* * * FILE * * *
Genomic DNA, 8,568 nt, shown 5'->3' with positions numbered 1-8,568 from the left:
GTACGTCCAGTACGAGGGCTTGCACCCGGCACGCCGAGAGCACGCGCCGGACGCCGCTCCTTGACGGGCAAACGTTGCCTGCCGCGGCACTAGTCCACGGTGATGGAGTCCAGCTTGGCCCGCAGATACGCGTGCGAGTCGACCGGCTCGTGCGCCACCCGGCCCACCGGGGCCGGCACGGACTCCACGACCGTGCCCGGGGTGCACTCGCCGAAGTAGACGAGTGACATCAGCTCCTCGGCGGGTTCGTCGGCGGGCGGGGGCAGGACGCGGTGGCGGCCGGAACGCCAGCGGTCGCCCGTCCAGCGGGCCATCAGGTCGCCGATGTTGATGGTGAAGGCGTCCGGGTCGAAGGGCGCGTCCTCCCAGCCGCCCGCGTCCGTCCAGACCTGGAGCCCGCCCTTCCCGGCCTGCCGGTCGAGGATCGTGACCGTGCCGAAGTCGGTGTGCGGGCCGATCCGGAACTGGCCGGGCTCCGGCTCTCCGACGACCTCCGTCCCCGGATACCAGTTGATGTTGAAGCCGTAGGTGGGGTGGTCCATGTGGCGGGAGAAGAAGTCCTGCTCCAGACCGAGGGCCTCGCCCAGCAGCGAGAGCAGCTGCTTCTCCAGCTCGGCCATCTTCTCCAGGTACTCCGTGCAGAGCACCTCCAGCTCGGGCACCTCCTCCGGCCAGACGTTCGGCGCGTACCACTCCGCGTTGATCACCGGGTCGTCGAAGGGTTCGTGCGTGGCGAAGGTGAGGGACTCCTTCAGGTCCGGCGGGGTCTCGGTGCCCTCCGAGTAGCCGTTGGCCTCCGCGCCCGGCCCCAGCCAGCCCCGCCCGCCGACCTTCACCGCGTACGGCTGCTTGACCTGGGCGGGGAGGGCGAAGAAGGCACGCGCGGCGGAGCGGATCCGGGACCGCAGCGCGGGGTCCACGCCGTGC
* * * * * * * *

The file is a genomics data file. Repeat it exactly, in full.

Genomic DNA, 8,568 nt, shown 5'->3' with positions numbered 1-8,568 from the left:
GTACGTCCAGTACGAGGGCTTGCACCCGGCACGCCGAGAGCACGCGCCGGACGCCGCTCCTTGACGGGCAAACGTTGCCTGCCGCGGCACTAGTCCACGGTGATGGAGTCCAGCTTGGCCCGCAGATACGCGTGCGAGTCGACCGGCTCGTGCGCCACCCGGCCCACCGGGGCCGGCACGGACTCCACGACCGTGCCCGGGGTGCACTCGCCGAAGTAGACGAGTGACATCAGCTCCTCGGCGGGTTCGTCGGCGGGCGGGGGCAGGACGCGGTGGCGGCCGGAACGCCAGCGGTCGCCCGTCCAGCGGGCCATCAGGTCGCCGATGTTGATGGTGAAGGCGTCCGGGTCGAAGGGCGCGTCCTCCCAGCCGCCCGCGTCCGTCCAGACCTGGAGCCCGCCCTTCCCGGCCTGCCGGTCGAGGATCGTGACCGTGCCGAAGTCGGTGTGCGGGCCGATCCGGAACTGGCCGGGCTCCGGCTCTCCGACGACCTCCGTCCCCGGATACCAGTTGATGTTGAAGCCGTAGGTGGGGTGGTCCATGTGGCGGGAGAAGAAGTCCTGCTCCAGACCGAGGGCCTCGCCCAGCAGCGAGAGCAGCTGCTTCTCCAGCTCGGCCATCTTCTCCAGGTACTCCGTGCAGAGCACCTCCAGCTCGGGCACCTCCTCCGGCCAGACGTTCGGCGCGTACCACTCCGCGTTGATCACCGGGTCGTCGAAGGGTTCGTGCGTGGCGAAGGTGAGGGACTCCTTCAGGTCCGGCGGGGTCTCGGTGCCCTCCGAGTAGCCGTTGGCCTCCGCGCCCGGCCCCAGCCAGCCCCGCCCGCCGACCTTCACCGCGTACGGCTGCTTGACCTGGGCGGGGAGGGCGAAGAAGGCACGCGCGGCGGAGCGGATCCGGGACCGCAGCGCGGGGTCCACGCCGTGC